Nucleic acids are an organism's genetic material, or DNA, within the cells. When you eat food from animals, you're actually eating the cells and all they contain, including the DNA.

Nucleotides are the building blocks that make up nucleic acids, according to a July 2012 ​‌Chemical Analysis of Food: Techniques and Applications‌​ report. Dietary sources of nucleotides include animal muscle from poultry, organ meats and seafood, as well as baker's yeast.

And while there's not much evidence on nucleic acids in produce (like fruits and vegetables), one older January 1990 study in ‌Zeitschrift für Lebensmittel-Untersuchung und -Forschung‌ found that ‌certain‌ vegetables actually have nucleic acid components. These include leeks, cauliflower, broccoli, spinach, Chinese cabbage and certain varieties of mushrooms.

Putting the Nutrients Together

The Harvard T.H. Chan School of Public Health provides the following guidance on how to eat nutritious, balanced meals:

  • Fill 1/2 of your plate with fruits and vegetables. Vary the types you eat, so you'll get a range of colors (different-colored produce have different nutrients).
  • Fill 1/4 of your plate with whole grains — they're better for blood sugar control than refined grains.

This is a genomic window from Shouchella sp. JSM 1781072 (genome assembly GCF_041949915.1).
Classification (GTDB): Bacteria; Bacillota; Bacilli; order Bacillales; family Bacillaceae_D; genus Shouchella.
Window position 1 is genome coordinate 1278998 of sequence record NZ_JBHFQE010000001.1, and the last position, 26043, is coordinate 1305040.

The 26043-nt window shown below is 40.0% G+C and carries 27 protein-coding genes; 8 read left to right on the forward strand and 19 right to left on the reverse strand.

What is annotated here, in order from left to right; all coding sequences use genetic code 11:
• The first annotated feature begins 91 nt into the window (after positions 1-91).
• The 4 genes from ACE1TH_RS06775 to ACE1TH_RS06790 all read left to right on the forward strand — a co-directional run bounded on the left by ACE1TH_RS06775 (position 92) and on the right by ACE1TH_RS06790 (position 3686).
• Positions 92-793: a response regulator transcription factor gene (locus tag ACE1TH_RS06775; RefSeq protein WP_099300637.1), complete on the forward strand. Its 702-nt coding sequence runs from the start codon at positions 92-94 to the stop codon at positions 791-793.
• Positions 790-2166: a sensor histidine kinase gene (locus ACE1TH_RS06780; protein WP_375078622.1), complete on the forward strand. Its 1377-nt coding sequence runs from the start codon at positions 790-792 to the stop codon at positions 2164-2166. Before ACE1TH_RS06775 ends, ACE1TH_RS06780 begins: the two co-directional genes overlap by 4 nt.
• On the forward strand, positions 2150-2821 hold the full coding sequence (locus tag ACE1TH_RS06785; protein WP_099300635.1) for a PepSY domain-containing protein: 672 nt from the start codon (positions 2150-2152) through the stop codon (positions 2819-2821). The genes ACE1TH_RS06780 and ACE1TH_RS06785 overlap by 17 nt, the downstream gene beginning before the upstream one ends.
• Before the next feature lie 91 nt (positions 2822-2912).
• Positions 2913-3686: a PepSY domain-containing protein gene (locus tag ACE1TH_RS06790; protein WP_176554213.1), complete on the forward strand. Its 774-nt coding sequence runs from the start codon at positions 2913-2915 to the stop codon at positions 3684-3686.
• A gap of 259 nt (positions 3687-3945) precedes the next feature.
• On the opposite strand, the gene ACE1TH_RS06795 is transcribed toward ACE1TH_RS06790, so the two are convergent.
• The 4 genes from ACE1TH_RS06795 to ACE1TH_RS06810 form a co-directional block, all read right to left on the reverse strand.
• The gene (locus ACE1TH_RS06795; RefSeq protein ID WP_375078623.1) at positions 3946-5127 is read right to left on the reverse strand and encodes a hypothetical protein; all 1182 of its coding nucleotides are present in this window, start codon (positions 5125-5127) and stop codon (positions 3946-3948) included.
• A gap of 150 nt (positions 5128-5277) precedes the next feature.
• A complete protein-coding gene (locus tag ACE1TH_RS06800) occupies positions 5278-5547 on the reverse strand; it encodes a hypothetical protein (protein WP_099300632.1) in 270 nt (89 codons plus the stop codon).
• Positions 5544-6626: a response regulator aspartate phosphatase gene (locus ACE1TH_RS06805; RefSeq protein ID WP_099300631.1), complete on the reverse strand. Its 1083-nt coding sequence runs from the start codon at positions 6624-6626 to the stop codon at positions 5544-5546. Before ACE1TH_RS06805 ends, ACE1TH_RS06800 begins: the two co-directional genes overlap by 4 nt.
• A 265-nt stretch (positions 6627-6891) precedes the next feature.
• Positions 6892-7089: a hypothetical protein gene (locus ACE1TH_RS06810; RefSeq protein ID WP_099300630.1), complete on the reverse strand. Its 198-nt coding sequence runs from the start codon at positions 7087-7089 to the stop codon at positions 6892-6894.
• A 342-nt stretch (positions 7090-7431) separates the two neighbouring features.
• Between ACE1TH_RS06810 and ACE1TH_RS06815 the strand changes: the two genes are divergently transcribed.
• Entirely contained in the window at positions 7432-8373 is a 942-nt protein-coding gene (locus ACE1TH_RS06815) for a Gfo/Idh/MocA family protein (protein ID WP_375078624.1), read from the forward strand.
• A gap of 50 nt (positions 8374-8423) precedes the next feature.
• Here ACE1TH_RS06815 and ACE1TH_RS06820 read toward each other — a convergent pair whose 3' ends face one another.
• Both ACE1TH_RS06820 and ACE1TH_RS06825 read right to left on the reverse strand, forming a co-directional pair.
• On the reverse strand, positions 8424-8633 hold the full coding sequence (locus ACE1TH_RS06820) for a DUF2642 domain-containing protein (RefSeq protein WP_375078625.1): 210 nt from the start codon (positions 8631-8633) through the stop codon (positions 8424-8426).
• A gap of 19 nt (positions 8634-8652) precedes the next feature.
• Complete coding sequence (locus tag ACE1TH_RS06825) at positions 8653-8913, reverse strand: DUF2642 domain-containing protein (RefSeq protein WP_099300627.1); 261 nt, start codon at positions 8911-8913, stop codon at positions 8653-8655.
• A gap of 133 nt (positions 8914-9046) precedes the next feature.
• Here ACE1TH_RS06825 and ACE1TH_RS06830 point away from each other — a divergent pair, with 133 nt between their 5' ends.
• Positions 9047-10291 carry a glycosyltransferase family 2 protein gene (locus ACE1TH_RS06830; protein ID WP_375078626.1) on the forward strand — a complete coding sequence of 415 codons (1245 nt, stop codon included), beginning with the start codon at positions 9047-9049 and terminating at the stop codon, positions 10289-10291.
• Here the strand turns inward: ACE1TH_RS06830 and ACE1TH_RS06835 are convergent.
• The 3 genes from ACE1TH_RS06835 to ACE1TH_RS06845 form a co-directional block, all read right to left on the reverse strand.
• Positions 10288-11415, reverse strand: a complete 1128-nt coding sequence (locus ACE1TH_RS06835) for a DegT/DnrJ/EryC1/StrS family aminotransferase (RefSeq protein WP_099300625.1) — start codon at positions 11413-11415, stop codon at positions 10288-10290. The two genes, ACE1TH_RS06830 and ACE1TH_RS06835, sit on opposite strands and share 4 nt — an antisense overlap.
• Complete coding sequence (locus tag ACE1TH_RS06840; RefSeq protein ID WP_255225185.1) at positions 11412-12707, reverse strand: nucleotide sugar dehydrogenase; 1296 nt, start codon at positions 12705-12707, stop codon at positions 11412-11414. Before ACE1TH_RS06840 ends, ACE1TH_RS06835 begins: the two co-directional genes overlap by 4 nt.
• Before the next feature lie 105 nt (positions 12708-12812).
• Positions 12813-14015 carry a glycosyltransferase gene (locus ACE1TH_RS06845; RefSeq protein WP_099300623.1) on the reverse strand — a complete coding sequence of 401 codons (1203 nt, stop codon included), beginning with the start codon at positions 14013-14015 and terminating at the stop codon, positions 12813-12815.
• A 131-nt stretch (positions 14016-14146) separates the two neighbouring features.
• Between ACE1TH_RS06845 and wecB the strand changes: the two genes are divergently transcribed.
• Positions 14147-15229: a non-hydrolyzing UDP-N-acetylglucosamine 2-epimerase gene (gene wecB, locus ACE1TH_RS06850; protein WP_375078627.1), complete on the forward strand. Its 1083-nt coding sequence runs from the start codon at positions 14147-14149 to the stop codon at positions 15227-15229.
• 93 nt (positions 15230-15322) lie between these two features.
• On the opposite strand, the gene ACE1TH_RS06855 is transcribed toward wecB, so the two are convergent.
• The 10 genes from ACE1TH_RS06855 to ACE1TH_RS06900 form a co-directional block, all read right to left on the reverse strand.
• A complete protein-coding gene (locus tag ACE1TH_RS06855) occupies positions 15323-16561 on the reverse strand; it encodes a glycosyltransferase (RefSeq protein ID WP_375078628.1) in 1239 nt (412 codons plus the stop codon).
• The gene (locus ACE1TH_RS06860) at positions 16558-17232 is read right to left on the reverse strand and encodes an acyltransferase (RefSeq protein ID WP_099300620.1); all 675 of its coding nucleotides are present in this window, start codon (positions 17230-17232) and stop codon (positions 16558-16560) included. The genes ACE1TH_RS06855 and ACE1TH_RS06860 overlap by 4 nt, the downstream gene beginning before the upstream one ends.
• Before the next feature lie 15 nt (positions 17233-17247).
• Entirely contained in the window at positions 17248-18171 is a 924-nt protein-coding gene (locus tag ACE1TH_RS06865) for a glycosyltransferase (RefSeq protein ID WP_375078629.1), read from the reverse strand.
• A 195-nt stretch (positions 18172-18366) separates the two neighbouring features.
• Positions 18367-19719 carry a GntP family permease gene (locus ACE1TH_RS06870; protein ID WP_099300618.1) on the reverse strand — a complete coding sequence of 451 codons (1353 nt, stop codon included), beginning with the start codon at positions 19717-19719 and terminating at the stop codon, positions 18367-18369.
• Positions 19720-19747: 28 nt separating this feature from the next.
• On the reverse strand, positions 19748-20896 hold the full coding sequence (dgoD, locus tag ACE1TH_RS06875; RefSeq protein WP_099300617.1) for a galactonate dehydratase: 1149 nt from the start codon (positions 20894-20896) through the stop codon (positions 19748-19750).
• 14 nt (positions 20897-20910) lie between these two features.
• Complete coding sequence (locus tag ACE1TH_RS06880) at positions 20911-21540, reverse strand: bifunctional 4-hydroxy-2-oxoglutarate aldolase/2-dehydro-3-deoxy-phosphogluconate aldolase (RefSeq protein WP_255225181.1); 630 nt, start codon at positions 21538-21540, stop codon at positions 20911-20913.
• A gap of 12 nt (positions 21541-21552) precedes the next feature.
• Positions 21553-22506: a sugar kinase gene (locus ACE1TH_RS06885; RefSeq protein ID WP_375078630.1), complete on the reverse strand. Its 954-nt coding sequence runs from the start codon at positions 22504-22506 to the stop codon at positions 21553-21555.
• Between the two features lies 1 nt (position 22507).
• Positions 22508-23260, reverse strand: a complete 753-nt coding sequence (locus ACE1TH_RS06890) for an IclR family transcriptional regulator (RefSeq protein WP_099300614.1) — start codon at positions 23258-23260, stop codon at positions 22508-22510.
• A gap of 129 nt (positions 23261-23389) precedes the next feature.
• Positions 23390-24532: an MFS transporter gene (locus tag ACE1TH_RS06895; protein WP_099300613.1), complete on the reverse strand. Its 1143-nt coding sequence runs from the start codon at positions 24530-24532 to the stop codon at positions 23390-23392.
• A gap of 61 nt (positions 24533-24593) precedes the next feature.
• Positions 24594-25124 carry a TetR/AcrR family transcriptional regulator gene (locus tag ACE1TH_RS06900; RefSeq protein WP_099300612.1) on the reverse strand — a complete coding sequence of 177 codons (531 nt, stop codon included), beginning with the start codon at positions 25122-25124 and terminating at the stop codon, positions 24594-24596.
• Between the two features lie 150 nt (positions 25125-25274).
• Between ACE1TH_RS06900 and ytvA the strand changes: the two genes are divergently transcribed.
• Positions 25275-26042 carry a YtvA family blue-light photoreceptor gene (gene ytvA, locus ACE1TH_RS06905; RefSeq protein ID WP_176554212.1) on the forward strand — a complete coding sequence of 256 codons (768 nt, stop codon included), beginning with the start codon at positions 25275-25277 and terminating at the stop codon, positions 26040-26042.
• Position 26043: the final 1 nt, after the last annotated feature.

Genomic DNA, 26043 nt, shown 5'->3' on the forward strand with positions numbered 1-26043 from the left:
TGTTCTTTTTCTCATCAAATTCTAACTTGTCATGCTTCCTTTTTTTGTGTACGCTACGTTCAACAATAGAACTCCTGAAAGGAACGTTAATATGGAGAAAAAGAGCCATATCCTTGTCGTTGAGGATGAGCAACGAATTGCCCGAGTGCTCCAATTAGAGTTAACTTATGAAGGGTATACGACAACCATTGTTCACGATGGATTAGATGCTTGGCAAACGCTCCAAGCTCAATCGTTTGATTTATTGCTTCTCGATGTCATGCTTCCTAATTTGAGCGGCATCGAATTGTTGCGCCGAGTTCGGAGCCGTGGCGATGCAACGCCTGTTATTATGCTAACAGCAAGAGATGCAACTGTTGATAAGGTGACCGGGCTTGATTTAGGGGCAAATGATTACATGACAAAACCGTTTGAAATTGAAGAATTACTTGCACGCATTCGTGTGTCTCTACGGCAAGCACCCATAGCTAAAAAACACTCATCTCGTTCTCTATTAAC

• Fill the remaining 1/4 of your plate with protein foods. Nuts, beans, chicken and fish are nutritious options.
  • Include healthy plant oils, such as olive oil, in moderation.
  • Instead of drinking sugary beverages, opt for unsweetened coffee, tea or water.

It's also helpful to understand how these guidelines translate into servings. The American Heart Association suggests these daily amounts:

  • Fruits: 2 cups
  • Vegetables: 2.5 cups
  • Whole grains: 3 to 6 ounces
  • Oils: 3 tablespoons
  • Low-fat dairy: 3 cups
  • Lean proteins: 5.5 ounces

The Academy of Nutrition and Dietetics has special dietary recommendations for people assigned female at birth:

  • Prior to menopause, get extra iron. Foods high in iron include beef, seafood, spinach, kale and beans.
  • Eat more folate foods in the childbearing years. Good sources are citrus foods, leafy vegetables and beans.
  • For healthy bones and teeth, eat calcium-rich foods like yogurt and cheese.